Where he compared the two models of the solar system. But the Pope and his senior cardinals in Rome, were not impressed.

3 - WE ONLY WANT TO KNOW – University students
Galileo didn’t mix with the other staff at the university - and was a bit of a maverick. One day, instead of giving a lecture about equations or some stuff, he marched his students out to the Leaning Tower of Pisa to conduct a grand experiment. Students at the top released two lead weights, one huge, one tiny at exactly the same time. Both weights fell at the same rate and landed together, yet scientific knowledge was teaching that heavier things fall faster! But did his university colleagues carry him shoulder high in celebration of this great discovery? Oh, no. They didn’t even see the experiment - they were probably still scoffing cake in their staff room. And when it came to his students, THEY also were very sceptical of the radical science Galileo was sneaking onto their syllabus!

4 - DOIN’ THE MATHS - Galileo and Cosimo
Out of all his students, Cosimo II de' Medici, who came from a pretty posh family actually, was very smart at mathematics himself and admired Galileo’s maverick stance at the University. Cosimo’s father, the Grand Duke of Tuscany, had written to Galileo to ask to give extra tuition to his son, but of course, Galileo never got the letter as the pigeon holes were in the staff room he rarely went to. But Cosimo had more in his mind that just getting tuition, he wanted to actively help Galileo get recognition for his discoveries. So, after a particularly gruelling lecture at the university, Cosimo stayed behind to talk to the great man himself…

Galileo Galilei never married, but he had a relationship with his housekeeper, Marina Gamba, who he met on a lecture tour of Venice. In fact, he had 3 children with Marina, and although she was a smart cookie herself, being in unenlightened times, she didn’t have the opportunity as a woman to study or to progress. But she was content to spend much of her days trying to keep Galileo’s haphazard study tidy, cluttered with endless star charts and mathematical equations. Quite often, her man seemed more interested in his charts than with her, something that saddened her immensely.

6 - IMPOSSIBLE SCIENCE – University Chancellor and Head of Science
Meanwhile, back at the university, Galileo is causing great concern, not just from his fellow science lecturers but the Chancellor boss himself, about what the man was actually teaching their students at the University.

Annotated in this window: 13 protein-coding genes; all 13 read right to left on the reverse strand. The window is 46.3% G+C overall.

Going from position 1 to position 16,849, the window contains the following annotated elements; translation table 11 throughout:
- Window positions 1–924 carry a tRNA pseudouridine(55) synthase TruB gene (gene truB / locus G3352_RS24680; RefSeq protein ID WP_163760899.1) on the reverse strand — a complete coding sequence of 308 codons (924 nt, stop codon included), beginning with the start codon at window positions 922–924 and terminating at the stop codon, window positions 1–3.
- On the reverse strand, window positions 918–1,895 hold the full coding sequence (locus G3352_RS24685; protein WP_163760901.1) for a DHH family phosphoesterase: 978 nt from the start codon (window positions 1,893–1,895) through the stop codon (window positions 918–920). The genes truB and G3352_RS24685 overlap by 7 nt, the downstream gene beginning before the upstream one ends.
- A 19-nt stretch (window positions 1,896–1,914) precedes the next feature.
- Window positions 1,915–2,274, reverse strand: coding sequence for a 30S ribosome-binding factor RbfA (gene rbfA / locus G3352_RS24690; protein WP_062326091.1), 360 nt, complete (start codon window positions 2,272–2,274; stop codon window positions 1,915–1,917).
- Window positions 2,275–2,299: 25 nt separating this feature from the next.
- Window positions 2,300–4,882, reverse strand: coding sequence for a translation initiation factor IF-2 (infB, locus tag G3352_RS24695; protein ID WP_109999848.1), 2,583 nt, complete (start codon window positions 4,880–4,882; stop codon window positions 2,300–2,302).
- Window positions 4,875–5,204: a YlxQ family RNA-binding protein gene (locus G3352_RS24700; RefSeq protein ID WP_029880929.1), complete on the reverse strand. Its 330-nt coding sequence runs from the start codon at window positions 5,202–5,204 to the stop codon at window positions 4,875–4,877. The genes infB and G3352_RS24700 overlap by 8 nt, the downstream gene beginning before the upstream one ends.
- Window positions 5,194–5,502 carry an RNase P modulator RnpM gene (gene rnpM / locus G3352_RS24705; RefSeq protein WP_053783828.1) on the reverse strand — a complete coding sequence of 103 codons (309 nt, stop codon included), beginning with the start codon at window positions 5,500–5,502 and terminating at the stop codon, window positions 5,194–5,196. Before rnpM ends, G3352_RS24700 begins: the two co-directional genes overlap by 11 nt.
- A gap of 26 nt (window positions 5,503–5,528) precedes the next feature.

Never mind “fake news”, we’re talking “fake science” here and the Church in Rome had already written to the Chancellor concerned about Galileo’s latest book which seemed to run a steamroller through the beliefs the Roman Catholic Church had about the makeup of the Universe. Things were turning pretty ugly, fast.

Galileo is back in his study at home, rummaging enthusiastically for some maths equations he wants to share with his new assistant, Cosimo. You see, there’s often an unexplainable rush of adrenaline whenever you make a great discovery, whether it’s cracking a complex mathematical problem, locating the parabolic track of a new planet, or just finding a few quid down the back of the sofa. Galileo is on a roll. No matter that the rest of the University think he’s crackers, but when things are out there to be discovered, there’s no time for tea and conversation.

8 - HEAVEN NEEDS ME – Galileo
Well, the exuberance of Galileo and his newly found assistant was in deep contrast to the solemn meetings about his discoveries down in Rome. It was just a matter of weeks, before Galileo received a summons to explain himself before the Grand Inquisitor himself, Vincenzo Maculani.

Now, you have to know that Galileo was not anti-church or religion in any way, he was a Christian believer, but his inner soul was being torn apart. He begins to question his own beliefs. Is it really God’s plan that he should continue to work on a project that God’s own Church strongly disagreed on?

9 - NEVER GIVE UP – Marina